This autumn, I would like to also include an Atsukan type sake ( 熱燗) from Fukui Prefecture called Kokuryu. Some of you who have been following my previous ramblings know I come back to this sake quite often. I like Kokuryu for its overall balance and plain old good taste.
The thing I like most about hot sake is the face twisting first sip. If it's fresh out of the pot you get that alcohol right in the nose on the first sniff, and then the smooth finish down the hatch.
In my L.A. days, hot sake was all people used to drink. It's because most sake was either old or poorly brewed stuff - cheap stuff. Plus, hot sake was cheaper than the premium brews, like Kubota. Those were some great memories for me.
I remember the first time I drank a chilled sake was back in the late 90s when I was at a restaurant called Shibucho in downtown L.A., which at that time was the best sushi place in town - still is from what I've heard. The master is a traditionalist at heart, so you can't miss it if you are in L.A. Can't believe that restaurant is located in an urban ghetto.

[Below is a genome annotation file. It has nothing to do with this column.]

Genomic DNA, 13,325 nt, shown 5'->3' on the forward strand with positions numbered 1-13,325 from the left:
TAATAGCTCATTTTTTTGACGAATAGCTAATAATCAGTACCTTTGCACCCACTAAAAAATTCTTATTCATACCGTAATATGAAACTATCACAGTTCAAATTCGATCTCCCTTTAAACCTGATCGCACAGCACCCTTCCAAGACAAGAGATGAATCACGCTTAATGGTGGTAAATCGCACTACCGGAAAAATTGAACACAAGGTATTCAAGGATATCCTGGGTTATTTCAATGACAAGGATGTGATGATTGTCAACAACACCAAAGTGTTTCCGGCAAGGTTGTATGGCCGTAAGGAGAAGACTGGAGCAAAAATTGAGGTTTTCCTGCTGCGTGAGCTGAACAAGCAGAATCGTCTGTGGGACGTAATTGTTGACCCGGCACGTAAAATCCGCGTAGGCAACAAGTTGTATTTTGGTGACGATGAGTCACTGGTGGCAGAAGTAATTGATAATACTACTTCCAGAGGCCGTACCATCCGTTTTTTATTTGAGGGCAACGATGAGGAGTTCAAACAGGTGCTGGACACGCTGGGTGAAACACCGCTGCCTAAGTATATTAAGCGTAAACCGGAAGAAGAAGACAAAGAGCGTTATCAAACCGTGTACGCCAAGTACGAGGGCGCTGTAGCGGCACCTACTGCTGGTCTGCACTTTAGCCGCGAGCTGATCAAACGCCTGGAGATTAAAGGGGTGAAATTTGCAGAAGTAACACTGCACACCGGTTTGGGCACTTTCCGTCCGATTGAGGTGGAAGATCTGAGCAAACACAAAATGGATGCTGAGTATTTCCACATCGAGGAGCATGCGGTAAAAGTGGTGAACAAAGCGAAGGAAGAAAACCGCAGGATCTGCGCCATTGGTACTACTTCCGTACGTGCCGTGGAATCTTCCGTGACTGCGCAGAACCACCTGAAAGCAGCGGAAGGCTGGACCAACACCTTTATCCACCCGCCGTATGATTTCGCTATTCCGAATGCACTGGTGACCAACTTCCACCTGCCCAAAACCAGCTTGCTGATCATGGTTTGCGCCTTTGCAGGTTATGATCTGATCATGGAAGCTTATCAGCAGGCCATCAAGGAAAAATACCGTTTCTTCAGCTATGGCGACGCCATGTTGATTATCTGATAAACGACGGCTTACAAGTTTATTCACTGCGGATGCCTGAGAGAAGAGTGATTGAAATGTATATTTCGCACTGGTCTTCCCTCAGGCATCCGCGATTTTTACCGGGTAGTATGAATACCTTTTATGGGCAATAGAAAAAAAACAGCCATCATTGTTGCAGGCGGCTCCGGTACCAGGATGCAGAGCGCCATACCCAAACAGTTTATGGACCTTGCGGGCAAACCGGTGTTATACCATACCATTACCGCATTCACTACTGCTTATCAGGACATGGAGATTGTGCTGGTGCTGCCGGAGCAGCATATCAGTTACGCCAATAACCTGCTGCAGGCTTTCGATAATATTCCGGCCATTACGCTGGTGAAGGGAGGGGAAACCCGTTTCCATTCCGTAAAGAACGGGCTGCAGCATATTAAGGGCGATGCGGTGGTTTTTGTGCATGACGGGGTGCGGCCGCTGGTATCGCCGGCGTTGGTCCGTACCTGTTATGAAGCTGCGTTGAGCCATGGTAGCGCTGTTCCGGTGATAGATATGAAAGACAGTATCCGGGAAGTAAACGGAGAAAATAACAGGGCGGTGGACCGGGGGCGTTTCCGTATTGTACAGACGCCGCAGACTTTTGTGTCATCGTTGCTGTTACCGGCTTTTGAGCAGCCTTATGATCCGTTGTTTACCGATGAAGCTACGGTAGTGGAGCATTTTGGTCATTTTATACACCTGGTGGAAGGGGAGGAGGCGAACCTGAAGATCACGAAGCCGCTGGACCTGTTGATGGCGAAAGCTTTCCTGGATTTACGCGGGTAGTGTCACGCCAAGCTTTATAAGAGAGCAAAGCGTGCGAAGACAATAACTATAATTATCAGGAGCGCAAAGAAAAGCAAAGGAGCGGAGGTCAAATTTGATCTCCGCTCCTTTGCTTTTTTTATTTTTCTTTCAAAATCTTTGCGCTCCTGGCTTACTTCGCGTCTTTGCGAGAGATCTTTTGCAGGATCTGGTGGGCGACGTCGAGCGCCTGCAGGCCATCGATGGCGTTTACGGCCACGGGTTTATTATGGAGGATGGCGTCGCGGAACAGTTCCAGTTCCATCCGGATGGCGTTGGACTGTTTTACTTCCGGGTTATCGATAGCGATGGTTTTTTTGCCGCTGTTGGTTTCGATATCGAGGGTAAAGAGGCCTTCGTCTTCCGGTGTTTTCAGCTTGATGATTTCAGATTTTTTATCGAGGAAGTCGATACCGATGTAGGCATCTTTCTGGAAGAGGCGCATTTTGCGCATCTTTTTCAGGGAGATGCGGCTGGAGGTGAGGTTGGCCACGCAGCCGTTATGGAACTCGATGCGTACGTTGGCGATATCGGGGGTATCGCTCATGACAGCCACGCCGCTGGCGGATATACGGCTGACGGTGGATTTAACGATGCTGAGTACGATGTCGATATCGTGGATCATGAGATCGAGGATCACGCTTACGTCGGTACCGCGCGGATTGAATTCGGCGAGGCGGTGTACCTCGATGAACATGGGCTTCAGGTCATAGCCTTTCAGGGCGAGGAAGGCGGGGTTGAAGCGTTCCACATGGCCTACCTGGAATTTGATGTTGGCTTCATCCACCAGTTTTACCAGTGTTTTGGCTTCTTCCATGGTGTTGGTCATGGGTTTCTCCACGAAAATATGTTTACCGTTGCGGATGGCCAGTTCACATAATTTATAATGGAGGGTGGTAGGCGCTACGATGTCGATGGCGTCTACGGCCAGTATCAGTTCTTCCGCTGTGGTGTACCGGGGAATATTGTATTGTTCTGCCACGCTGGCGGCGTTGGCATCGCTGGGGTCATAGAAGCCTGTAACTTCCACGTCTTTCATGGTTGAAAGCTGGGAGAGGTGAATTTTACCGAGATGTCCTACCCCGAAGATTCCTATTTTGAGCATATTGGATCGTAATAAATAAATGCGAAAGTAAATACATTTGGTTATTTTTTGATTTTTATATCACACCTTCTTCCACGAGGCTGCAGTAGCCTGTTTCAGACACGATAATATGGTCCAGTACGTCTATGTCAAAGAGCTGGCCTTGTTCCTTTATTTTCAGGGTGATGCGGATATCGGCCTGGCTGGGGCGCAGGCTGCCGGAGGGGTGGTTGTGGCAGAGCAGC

Tonight's sake is a Daiginjo-shu, or super premium sake. On a personal note I would normally never drink a super premium sake hot! But, some people do. I think you loose a lot of the flavor characteristics that make this class of sake great when you heat it.
The best way to warm sake is to use an electric hot water pot, this way you can control the temp. better. In the above photo you can see how I placed the sake in my hot water machine and then heated. I was very pleased with these results. If you want an experts opinion on warming sake then I suggest you head over to Ichibay's very informative site.
So cheers, and have a sip of warm sake at your next sake tasting event.